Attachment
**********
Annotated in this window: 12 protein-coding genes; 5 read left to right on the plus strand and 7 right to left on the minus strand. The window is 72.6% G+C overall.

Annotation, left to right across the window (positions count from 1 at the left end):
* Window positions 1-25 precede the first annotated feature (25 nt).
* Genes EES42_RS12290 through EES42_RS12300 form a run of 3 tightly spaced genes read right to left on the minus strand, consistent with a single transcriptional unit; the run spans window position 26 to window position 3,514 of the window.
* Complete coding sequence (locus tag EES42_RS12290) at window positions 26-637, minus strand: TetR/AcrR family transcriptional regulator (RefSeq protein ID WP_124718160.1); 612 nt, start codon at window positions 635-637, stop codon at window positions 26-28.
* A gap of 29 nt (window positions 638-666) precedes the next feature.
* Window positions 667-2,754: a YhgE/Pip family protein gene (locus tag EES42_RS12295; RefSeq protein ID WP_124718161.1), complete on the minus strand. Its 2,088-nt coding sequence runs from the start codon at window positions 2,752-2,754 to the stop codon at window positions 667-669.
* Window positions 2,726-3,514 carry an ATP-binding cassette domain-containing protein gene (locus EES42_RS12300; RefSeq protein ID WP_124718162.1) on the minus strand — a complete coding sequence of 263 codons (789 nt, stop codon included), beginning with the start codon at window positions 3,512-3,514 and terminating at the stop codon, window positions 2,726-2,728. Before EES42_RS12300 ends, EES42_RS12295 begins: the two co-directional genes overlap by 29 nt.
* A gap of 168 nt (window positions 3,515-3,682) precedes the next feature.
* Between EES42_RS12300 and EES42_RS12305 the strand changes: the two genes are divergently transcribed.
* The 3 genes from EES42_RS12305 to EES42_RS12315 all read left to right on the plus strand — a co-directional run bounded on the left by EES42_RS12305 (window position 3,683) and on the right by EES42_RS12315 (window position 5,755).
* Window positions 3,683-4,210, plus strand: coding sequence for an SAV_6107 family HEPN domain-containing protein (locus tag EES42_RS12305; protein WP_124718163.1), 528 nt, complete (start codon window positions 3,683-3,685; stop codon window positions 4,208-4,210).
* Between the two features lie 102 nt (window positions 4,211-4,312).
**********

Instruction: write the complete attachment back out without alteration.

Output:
Annotated in this window: 12 protein-coding genes; 5 read left to right on the plus strand and 7 right to left on the minus strand. The window is 72.6% G+C overall.

Annotation, left to right across the window (positions count from 1 at the left end):
* Window positions 1-25 precede the first annotated feature (25 nt).
* Genes EES42_RS12290 through EES42_RS12300 form a run of 3 tightly spaced genes read right to left on the minus strand, consistent with a single transcriptional unit; the run spans window position 26 to window position 3,514 of the window.
* Complete coding sequence (locus tag EES42_RS12290) at window positions 26-637, minus strand: TetR/AcrR family transcriptional regulator (RefSeq protein ID WP_124718160.1); 612 nt, start codon at window positions 635-637, stop codon at window positions 26-28.
* A gap of 29 nt (window positions 638-666) precedes the next feature.
* Window positions 667-2,754: a YhgE/Pip family protein gene (locus tag EES42_RS12295; RefSeq protein ID WP_124718161.1), complete on the minus strand. Its 2,088-nt coding sequence runs from the start codon at window positions 2,752-2,754 to the stop codon at window positions 667-669.
* Window positions 2,726-3,514 carry an ATP-binding cassette domain-containing protein gene (locus EES42_RS12300; RefSeq protein ID WP_124718162.1) on the minus strand — a complete coding sequence of 263 codons (789 nt, stop codon included), beginning with the start codon at window positions 3,512-3,514 and terminating at the stop codon, window positions 2,726-2,728. Before EES42_RS12300 ends, EES42_RS12295 begins: the two co-directional genes overlap by 29 nt.
* A gap of 168 nt (window positions 3,515-3,682) precedes the next feature.
* Between EES42_RS12300 and EES42_RS12305 the strand changes: the two genes are divergently transcribed.
* The 3 genes from EES42_RS12305 to EES42_RS12315 all read left to right on the plus strand — a co-directional run bounded on the left by EES42_RS12305 (window position 3,683) and on the right by EES42_RS12315 (window position 5,755).
* Window positions 3,683-4,210, plus strand: coding sequence for an SAV_6107 family HEPN domain-containing protein (locus tag EES42_RS12305; protein WP_124718163.1), 528 nt, complete (start codon window positions 3,683-3,685; stop codon window positions 4,208-4,210).
* Between the two features lie 102 nt (window positions 4,211-4,312).